In a scene halfway through Desiree Akhavan’s “Appropriate
Behavior” (opening Friday via Gravitas Ventures), Shirin (played by Akhavan) finds herself nudged out of a threesome.
As she watches her menage-a-trois partners get along without her, it becomes
clear that Shirin is a young woman who hasn’t yet found a place to fit in, both
in the sexual escapade unfolding before her, and in life.
While the scene above isn’t played for laughs, and indeed
emerges as one of the strongest sequences in the film because of its keen sense
of melancholy, “Appropriate Behavior” is a comedy, and Shirin its dead-pan
heroine. Shirin is a twentysomething living in Brooklyn, a narrative familiar
enough in the Mumblecore genre. But Shirin is also Iranian-American and
bisexual, and hasn’t yet come out to her parents. She’s reeling
from a breakup with her ex-girlfriend Maxine (Rebecca Henderson),
the first woman Shirin’s been in a serious relationship with.
While Akhavan’s concise film will draw inevitable
comparisons to “Girls” — the Brooklyn setting, the unapologetic portrayal of
sexual encounters, a narcissistic lead who resolutely flails around in life — “Appropriate
Behavior” has an impressively subdued quality all its own. Akhavan’s delivery
is quiet and monotone, a bit like a live-action Daria. When she says a line like “I’m going to lie here for long enough to see if I can forget what it feels like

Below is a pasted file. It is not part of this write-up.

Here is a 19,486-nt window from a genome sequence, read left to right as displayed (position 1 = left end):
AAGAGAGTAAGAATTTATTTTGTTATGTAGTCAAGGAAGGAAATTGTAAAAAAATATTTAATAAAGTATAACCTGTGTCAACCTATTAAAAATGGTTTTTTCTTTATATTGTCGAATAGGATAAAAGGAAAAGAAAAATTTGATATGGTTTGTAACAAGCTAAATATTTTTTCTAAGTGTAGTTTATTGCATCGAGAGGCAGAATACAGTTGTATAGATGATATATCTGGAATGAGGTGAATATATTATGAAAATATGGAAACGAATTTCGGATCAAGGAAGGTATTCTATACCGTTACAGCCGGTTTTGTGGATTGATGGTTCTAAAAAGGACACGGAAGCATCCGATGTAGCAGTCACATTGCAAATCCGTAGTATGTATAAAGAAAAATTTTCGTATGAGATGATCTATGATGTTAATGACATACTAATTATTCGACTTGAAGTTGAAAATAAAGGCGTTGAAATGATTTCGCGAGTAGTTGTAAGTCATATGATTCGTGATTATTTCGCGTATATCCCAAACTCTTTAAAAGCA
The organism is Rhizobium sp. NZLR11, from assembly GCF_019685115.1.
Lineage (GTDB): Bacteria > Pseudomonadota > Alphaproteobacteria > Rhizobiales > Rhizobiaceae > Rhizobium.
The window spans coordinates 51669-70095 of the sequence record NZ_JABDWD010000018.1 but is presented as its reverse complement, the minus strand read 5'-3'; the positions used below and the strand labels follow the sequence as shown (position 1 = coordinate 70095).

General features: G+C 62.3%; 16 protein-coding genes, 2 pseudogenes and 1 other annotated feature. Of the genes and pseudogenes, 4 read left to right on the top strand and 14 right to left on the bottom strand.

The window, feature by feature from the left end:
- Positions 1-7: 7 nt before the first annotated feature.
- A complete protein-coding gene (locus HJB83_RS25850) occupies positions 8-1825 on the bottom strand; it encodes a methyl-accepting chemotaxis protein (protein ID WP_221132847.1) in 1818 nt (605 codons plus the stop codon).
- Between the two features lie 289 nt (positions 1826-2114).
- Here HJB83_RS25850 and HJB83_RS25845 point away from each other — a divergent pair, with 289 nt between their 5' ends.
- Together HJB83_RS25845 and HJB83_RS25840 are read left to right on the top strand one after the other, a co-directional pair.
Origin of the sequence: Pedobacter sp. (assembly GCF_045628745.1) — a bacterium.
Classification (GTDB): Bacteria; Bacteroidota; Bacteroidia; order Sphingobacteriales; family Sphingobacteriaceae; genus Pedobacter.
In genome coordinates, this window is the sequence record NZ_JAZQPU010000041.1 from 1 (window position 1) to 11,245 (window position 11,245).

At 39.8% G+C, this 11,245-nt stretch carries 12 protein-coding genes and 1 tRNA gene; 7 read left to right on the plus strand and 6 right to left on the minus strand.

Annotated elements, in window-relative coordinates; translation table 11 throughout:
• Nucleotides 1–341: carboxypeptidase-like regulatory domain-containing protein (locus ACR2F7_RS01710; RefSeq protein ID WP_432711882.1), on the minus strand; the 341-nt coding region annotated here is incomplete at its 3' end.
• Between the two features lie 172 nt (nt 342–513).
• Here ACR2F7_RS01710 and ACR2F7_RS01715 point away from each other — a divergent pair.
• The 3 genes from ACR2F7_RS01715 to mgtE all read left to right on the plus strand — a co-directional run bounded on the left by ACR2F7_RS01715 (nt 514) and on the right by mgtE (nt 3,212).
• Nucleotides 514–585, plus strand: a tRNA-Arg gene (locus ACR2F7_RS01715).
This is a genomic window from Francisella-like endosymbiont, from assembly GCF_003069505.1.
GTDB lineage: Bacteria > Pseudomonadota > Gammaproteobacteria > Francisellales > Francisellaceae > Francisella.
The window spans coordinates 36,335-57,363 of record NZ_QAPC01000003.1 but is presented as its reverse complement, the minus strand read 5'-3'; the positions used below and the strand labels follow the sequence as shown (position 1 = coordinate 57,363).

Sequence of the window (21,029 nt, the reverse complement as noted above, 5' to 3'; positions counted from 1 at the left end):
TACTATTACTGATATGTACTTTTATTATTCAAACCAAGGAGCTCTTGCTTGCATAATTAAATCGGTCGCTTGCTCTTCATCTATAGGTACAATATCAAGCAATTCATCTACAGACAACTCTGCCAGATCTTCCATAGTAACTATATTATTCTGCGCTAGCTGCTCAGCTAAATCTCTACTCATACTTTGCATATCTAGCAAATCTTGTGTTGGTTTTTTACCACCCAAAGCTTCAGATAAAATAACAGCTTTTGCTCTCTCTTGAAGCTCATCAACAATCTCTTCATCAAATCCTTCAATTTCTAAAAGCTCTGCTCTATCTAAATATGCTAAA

to be loved,” it’s funny (if not in a broad, laugh-out-loud way) but also tart.
Akhavan’s assembled a good supporting cast around her,
including Scott Adsit (“30 Rock”) as her perpetually stoned employer who gives
her a job in a pre-Kindergarten filmmaking class; Halley Feiffer, as Shirin’s ditsy yet
non-judgmental sidekick; and a very good Henderson, who realistically communicates Maxine’s
frustration at Shirin’s reluctance to come out to her parents.
Ahn Duong and Arian Moayed, who play Shirin’s parents, are also strong,
neither caricatures of rigid traditionalism nor unrealistically upbeat about Shirin’s lifestyle. When Shirin
does finally come out to her mother, the scene plays out just right. This isn’t
to say it goes well, as Shirin’s mother denies what her daughter is struggling
to tell her. Yet it’s a good place for Shirin to start. She hasn’t found a
place to fit in, and remains awkwardly at a distance from ready-made categories
(gay, straight, good Iranian daughter, bad Iranian daughter). But beginning a
dialogue is the type of behavior that may just bring her happiness one day, on
her own terms.